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Hello again! It sure has been a long time. I blame having a child and being bored by most appellate decisions in the past three years. That being said, there are some fresh appellate decisions we will discuss moving forward and there are remarkable changes in Virginia’s code related to family law that we will also discuss. In the mean time, you can now find us at WillowWood Plaza, 10300 Eaton Place, Suite 260, Fairfax, Virginia 22030. We will see you there.
Can a support payor get reimbursed for overpaying child or spousal support in Virginia? In Ruane v. Ruane, Record No. 1285-15-2 (Va. Ct. Appeals 2016) (unpublished), the Virginia Court of Appeals seems to answer no, except when the answer is yes. Continue reading
Bonhotel v. Watts, Record No. 40-16-3 (Va. Ct. Appeals 2016) (unpublished) discusses two areas of custody law that our judges don’t seem eager to ignore based upon personal observation. Continue reading
A non-parent seeking an initial award of custody to a child has to meet certain difficult standards to override the presumption that the child’s best interest will be served when in the custody of his or her parents, as stated in Bailes v. Sours, 231 Va. 96 (1986) and as reflected in Va. Code § 20-124.2(B). If this presumption is overcome, the court must simply consider the best interests of the child in determining custody. Id. Continue reading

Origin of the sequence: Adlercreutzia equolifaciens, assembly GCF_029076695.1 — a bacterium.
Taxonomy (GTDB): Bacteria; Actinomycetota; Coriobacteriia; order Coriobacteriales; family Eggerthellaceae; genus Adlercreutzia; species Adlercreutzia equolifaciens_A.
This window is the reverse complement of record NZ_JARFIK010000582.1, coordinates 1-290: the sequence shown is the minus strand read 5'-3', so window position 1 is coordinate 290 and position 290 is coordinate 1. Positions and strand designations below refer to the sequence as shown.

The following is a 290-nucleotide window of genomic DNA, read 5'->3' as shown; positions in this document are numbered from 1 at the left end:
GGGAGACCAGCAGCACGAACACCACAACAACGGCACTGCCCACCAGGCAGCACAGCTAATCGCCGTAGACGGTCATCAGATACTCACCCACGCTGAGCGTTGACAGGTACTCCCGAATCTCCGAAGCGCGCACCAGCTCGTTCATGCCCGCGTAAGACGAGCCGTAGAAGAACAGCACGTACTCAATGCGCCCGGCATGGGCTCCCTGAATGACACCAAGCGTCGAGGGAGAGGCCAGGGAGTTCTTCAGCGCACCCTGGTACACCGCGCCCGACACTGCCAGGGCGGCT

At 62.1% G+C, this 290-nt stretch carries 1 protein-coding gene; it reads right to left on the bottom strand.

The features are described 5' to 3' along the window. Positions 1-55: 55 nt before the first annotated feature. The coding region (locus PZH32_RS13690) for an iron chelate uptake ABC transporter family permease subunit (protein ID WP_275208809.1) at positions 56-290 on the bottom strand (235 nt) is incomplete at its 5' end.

Let’s say you want to prove that your spouse is having an affair. But you don’t want to pay a registered private investigator to do the legwork. And you don’t want to do all of the legwork on your own. So you place an electronic tracking device on your spouse’s car to help do most of the work for you. Can you do this in Virginia? Continue reading
Imagine you’ve just wrapped up a divorce case and the court awarded you 45% of your retired ex-spouse’s pension plan. You would think that you can then rely on getting a specific amount of money, 45% of the monthly pension payment your partner has earned, and there’s no way you’ll be getting less than that. Well, not necessarily. That’s what the Court of Appeals addressed recently in the case of Pederson v. Pederson, Record No. 1178-15-4 (Va. Ct. App. 2016). Continue reading
Premarital agreements, also commonly known as prenuptial agreements or a “prenup”, are contracts. But family law in Virginia can act like a distortion zone, where the normal rules of court are modified or cast aside in favor of pursing fairness, or at least fairness as the judge sees it. So the question is whether a premarital agreement is interpreted like a normal contract, according to the plain language of the agreement, or can be interpreted other ways to achieve a more “fair” outcome. That’s what the Court of Appeals addressed recently in the case of McDaniel v. Griffith, Record No. 0597-15-3 (Va. Ct. App. 2016). Continue reading
Virginia Code § 20-109(A) was amended in 1997 to include language terminating spousal support upon “clear and convincing evidence that the spouse receiving support has been habitually cohabiting with another person in a relationship analogous to a marriage for one year or more commencing on or after July 1, 1997, the court shall terminate spousal support and maintenance unless (i) otherwise provided by stipulation or contract or (ii) the spouse receiving support proves by a preponderance of the evidence that termination of such support would be unconscionable.” Continue reading